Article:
IBMS Statement on PPE

IBMS Statement on PPE
27 April 2020
COVID-19: Institute of Biomedical Science (IBMS) Statement on the use of Personal Protective Equipment (PPE) in Pathology Laboratories

The Institute wishes to provide clarification and support to its members, in the context of Covid-19, regarding the use of PPE in pathology laboratories. It would not be appropriate or possible, and would potentially be unsafe, to attempt to offer generic guidance that is applicable to everyone’s working conditions while remaining meaningful.

There is an appreciation that advice regarding the handling of samples from potential coronavirus infected patients is subject to change in the light of increasing understanding of the virus and its pathogenicity. In making this statement, the Institute advocates following current Government advice.

The government’s government advice on Covid-19 states: “Clinical laboratories must perform their own risk assessments for handling biological specimens from patients with suspected or confirmed COVID-19”. This may result in slight variation in practice between laboratories, which will be specific to and determined by local circumstances. 

Public Health England (PHE) guidance COVID-19: safe handling and processing for samples in laboratories specifically addresses the issue of PPE and the need for a risk based approach to sample processing in sections 4 and 5 of the document. Reproduced below are these specific sections:

The use of PPE in the laboratory

Laboratory staff must wear PPE when conducting work in the laboratory. It must be removed on leaving the laboratory and hygiene practices including hand washing must be rigorously maintained.

PPE must include disposable gloves and a laboratory coat or gown as a minimum, and may also include eye protection and other equipment, as identified by risk assessment. Respiratory protective equipment such as masks or respirators are not necessary when respiratory tract, urine, faecal or tissue samples are handled inside a microbiological safety cabinet (MSC).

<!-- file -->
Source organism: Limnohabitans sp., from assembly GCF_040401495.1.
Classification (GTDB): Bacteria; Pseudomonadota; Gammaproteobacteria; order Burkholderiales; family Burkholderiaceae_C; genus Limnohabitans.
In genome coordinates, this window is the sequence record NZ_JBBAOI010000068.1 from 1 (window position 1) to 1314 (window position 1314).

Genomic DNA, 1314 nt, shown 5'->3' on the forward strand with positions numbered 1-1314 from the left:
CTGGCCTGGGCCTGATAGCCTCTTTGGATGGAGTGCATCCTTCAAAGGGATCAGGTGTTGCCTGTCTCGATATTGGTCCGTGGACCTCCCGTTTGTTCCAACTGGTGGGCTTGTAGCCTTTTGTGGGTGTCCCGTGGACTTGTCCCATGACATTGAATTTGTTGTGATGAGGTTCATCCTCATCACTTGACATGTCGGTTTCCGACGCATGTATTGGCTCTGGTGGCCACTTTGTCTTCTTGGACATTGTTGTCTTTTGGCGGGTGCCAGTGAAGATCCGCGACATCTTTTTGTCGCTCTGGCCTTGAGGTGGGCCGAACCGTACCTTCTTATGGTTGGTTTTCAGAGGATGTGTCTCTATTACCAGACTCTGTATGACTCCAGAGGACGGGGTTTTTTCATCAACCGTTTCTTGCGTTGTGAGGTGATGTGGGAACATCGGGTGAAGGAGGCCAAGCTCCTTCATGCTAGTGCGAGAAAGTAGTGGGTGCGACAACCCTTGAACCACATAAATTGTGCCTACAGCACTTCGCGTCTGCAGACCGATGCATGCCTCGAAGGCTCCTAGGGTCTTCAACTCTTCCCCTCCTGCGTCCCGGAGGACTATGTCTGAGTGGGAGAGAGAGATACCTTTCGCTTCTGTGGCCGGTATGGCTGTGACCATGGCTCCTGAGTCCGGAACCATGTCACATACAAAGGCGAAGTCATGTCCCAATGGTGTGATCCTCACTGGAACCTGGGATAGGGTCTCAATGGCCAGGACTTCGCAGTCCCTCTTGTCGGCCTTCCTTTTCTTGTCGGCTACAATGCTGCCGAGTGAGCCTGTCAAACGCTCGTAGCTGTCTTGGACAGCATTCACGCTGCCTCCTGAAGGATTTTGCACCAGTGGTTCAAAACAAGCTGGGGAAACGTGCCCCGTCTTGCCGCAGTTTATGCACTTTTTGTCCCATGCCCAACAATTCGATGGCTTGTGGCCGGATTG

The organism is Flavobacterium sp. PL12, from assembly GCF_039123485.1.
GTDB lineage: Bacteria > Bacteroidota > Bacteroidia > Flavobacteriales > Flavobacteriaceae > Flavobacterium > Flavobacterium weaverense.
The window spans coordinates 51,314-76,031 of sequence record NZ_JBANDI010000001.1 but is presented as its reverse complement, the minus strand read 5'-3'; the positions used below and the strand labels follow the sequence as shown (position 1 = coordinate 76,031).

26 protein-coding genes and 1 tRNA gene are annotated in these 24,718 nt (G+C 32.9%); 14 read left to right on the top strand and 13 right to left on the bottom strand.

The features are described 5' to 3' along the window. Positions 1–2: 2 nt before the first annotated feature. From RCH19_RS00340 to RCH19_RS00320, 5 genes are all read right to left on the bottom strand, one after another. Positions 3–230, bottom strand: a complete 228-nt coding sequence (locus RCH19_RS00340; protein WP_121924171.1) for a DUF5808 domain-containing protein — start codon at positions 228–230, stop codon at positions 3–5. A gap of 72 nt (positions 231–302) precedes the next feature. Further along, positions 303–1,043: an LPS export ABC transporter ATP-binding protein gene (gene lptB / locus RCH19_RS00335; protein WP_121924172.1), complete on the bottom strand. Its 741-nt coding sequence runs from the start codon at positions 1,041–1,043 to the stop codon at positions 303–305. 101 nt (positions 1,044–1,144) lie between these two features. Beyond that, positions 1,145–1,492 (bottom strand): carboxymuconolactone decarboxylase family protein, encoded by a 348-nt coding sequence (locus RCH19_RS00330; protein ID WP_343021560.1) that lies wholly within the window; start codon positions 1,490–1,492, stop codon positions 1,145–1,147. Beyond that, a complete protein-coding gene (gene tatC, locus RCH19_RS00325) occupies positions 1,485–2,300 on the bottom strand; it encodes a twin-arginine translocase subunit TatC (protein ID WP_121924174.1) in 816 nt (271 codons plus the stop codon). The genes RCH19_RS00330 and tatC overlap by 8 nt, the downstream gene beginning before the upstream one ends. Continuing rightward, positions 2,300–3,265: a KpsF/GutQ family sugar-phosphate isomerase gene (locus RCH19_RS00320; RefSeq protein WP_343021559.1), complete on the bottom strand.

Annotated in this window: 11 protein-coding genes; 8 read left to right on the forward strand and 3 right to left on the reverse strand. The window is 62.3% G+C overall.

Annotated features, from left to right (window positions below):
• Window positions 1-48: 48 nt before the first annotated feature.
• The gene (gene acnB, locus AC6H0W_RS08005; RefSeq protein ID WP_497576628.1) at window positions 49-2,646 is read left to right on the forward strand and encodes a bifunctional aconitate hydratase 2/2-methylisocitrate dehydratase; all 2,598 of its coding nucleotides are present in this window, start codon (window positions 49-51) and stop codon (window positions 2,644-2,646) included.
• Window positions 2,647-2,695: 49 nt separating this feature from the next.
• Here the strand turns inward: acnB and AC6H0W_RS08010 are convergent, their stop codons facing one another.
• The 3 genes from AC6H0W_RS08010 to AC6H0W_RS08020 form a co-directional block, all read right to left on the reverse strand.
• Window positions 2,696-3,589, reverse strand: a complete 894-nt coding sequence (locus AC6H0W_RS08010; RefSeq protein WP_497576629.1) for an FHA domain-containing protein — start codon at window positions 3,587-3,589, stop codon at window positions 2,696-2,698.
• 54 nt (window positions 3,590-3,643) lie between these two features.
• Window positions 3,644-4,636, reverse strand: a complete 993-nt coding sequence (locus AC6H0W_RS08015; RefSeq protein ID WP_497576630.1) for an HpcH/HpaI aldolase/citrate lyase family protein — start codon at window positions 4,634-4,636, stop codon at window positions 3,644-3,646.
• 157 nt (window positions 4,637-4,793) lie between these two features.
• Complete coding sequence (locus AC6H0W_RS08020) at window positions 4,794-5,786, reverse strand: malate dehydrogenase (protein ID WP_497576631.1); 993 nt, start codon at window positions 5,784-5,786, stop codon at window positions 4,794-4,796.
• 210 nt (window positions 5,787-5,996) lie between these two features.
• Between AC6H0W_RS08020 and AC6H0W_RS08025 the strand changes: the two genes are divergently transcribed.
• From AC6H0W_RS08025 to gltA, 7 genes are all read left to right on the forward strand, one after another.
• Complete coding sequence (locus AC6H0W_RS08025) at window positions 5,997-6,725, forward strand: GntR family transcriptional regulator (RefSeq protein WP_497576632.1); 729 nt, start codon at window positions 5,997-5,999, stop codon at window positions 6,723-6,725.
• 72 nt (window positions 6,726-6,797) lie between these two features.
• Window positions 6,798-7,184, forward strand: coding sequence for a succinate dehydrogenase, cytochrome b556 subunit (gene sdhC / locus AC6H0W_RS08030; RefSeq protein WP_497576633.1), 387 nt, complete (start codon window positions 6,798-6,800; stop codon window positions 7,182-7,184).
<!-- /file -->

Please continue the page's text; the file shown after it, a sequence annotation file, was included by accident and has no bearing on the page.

Masks or respirators are not an appropriate substitute for processing samples in an MSC when there is a risk of aerosols being generated.

A risk-based approach to sample processing

Under normal circumstances, any procedure with Hazard Group 3 pathogens involving potentially infectious material where there is a risk of generating aerosols, droplets or splashes, must be performed within a MSC at Containment level 3 (CL3) as defined in the Approved Code of Practice and Guidance for the Control of Substances hazardous to Health (COSHH) Regulations 2002 (as amended).

However, in light of the exceptional circumstances posed by SARS-CoV-2 and the potential impact on the diagnostic sector, a risk-based proportionate approach has been adopted in agreement with the Advisory Committee on Dangerous Pathogens (ACDP) and the Health and Safety Executive where certain laboratory activities can be undertaken within a MSC at containment level 2 (CL2). These are described in a following section.

Advice from the World Health Organisation is that all procedures must be performed subsequent to an appropriate risk assessment and only by personnel with demonstrated capability, in strict observance of any relevant protocols at all times.

All laboratory procedures should be performed in a way that minimizes the generation of aerosols and droplets. Appropriate personal protective equipment (PPE), as determined by a detailed risk assessment, should be worn by all laboratory personnel handling these specimens.”

Specific advice from WHO on the use of PPE is contained in the statement:  Rational use of personal protective equipment (PPE) for coronavirus disease (COVID-19) – MARCH 2020

This states that PPE should be used based on the risk of exposure (e.g. type of activity) and the transmission dynamics of the pathogen (e.g. contact, droplet or aerosol). The overuse of PPE will have a further impact on supply shortages. Observing the recommendations will ensure rational use of PPE.

Any testing for the presence of the virus responsible for COVID-19 or of clinical specimens from patients meeting the suspected case criteria should be performed in appropriately equipped laboratories, by staff trained in the relevant technical and safety procedures. National guidelines on laboratory biosafety should be followed in all circumstances.

Initial processing (before inactivation) of all specimens should take place in a validated biological safety cabinet (BSC) or primary containment device.

When handling and processing specimens, including blood for serological testing, laboratory practices and procedures that are basic to good microbiological practices and procedures (GMPP) should be followed.

The handling and processing of specimens from cases with suspected or confirmed COVID-19 infection that are intended for additional laboratory tests, such as haematology or blood gas analysis, should follow local guidelines for processing potentially infectious material.

The Institute supports the advice contained within these policies.


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